‘Ace of Spades’ exhibition unfolds sexism and racism



Thu, 14 Sep 2017 - 03:44 GMT


Thu, 14 Sep 2017 - 03:44 GMT

Ace of Spade stamp. Photo by Nour Eltigani

Ace of Spade stamp. Photo by Nour Eltigani

CAIRO - 14 September 2017: "Ace of Spades" exhibition at Soma Art School and Gallery rebrands history through those who have been downtrodden.

Inspired by the rich history of the “Ace of Spades,” Egyptian artist Shatha al-Deghady and Sudanese artist Amado Alfadni collaborated in an exhibition organized by Soma Art Gallery on a conceptual monoprint series.

Shatha Al-Deghady’s art work. Photo by Nour Eltigani

The Ace of Spade is known for being unlucky. “It all started with me doing research about poker cards and how it went to Europe. I found out that it went with the Mamluk soldiers,” Deghady explained.

Because it was introduced in Europe through soldiers, poker cards were associated with death. The church has banned poker cards at the time which led to the spark of an underground movement. Cards were later legalized after the elites expressed an interest in them.

Amado Alfadni’s art work. Photo by Nour Eltigani

Taking advantage of the presented opportunity, the king at the time took over the Ace of Spades for monetization. People would have to pay a ‘Jizya’ or a tax to be able to receive the Ace of Spade for a complete deck. The card is later stamped to show that the tax has been paid.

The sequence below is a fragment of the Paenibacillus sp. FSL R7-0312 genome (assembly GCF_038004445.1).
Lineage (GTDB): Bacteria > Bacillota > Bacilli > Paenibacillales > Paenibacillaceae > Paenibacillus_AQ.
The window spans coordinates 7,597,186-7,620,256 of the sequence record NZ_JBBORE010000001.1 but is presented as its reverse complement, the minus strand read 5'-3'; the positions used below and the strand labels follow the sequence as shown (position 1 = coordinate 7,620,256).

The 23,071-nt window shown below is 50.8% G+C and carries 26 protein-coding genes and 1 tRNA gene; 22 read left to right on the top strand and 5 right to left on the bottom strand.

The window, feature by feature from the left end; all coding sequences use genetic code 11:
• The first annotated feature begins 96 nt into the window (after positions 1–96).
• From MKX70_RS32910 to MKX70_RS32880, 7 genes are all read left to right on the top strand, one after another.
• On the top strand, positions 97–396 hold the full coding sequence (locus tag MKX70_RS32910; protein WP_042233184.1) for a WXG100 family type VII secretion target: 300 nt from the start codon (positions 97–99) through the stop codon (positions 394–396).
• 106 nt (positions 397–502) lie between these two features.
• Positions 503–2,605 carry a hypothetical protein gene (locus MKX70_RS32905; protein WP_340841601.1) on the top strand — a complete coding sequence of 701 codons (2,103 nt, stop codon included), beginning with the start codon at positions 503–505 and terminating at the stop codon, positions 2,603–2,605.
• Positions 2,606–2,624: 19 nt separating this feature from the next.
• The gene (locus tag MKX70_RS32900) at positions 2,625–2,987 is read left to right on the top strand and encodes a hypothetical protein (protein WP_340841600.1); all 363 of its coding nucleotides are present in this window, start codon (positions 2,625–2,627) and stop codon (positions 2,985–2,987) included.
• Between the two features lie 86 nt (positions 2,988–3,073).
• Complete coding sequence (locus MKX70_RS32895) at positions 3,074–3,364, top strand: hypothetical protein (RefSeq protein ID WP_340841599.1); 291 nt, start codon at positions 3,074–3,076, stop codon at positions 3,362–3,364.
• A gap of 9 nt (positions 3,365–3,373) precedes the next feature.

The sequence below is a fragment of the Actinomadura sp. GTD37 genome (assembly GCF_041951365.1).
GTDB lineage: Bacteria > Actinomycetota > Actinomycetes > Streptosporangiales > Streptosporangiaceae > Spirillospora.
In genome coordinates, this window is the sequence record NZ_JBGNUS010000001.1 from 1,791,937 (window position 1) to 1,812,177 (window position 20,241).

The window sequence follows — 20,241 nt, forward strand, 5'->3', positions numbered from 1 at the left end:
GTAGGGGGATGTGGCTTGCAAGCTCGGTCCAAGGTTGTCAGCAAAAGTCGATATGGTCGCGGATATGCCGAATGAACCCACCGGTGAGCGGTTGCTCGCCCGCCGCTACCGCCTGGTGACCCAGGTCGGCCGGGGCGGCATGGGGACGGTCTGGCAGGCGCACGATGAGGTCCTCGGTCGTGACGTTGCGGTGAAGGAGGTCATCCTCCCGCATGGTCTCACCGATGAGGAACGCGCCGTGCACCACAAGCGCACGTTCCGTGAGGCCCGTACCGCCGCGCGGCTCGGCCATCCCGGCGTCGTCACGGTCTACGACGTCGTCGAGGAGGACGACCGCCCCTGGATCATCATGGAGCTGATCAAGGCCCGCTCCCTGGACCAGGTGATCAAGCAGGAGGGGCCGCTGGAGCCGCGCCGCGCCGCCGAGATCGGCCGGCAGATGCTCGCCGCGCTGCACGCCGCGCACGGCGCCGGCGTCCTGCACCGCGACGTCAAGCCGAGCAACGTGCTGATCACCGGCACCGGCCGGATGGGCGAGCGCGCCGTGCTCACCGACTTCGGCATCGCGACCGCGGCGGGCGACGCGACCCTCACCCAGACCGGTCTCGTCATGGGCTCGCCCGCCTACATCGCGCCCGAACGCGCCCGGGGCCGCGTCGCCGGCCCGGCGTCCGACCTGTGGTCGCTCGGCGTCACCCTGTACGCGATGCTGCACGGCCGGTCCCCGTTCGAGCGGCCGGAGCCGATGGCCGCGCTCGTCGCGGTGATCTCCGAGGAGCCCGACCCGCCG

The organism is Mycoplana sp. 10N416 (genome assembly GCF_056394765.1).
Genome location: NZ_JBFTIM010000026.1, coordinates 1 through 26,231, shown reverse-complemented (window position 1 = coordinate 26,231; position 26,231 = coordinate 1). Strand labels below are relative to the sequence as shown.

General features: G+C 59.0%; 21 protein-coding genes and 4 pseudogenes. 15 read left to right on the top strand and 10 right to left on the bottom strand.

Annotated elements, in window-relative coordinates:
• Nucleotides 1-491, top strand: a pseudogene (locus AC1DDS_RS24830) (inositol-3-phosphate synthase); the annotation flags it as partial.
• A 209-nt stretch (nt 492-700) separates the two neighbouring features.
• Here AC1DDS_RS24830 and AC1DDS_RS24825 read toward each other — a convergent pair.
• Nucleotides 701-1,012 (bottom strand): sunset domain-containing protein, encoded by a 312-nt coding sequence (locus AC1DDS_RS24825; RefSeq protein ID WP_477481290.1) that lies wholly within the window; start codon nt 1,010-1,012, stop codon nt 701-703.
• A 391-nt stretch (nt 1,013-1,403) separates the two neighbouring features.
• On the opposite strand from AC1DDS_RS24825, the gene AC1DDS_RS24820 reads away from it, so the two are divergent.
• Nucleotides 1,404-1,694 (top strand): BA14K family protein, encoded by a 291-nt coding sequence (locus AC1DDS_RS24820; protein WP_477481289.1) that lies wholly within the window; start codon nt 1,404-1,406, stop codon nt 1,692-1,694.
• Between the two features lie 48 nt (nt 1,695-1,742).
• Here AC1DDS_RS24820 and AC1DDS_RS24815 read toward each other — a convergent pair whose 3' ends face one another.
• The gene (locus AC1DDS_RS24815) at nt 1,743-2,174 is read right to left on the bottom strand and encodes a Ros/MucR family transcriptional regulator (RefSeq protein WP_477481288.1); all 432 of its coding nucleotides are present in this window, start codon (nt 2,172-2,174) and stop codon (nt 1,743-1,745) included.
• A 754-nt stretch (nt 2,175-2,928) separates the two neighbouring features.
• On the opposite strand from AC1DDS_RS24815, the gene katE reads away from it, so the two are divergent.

This triggered another underground movement of reprinting the Ace of Spade. As a result, anyone who was caught with an Ace of Spade would be instantly prosecuted with the death penalty.

Eventually, the Ace of Spades was known as the “unlucky card”. Deghady and Alfadni chose to think of the people who are born unlucky and are instantly stamped with a negative imprint.

“I am trying to tell the story of the unspoken history, the side of history no one talks about,” Alfadni said. For this series, Deghady chose to work with women while Alfadni decided to work with the dark skinned. Both highlighted the struggles that are engraved within different races and genders.

Amado Alfadni’s art work. Photo by Nour Eltigani

By presenting the dynamic connection between racism and sexism that were promoted by early 20th century propaganda, the artwork shows the shift of powers to favor those who are regarded as unlucky to ultimately empower them.

The artwork incorporates ink on paper, a stamp and archived photographs to create an intricate collage. The “Ace of Spades” exhibition is on display at Soma Art School and Gallery until October 4.



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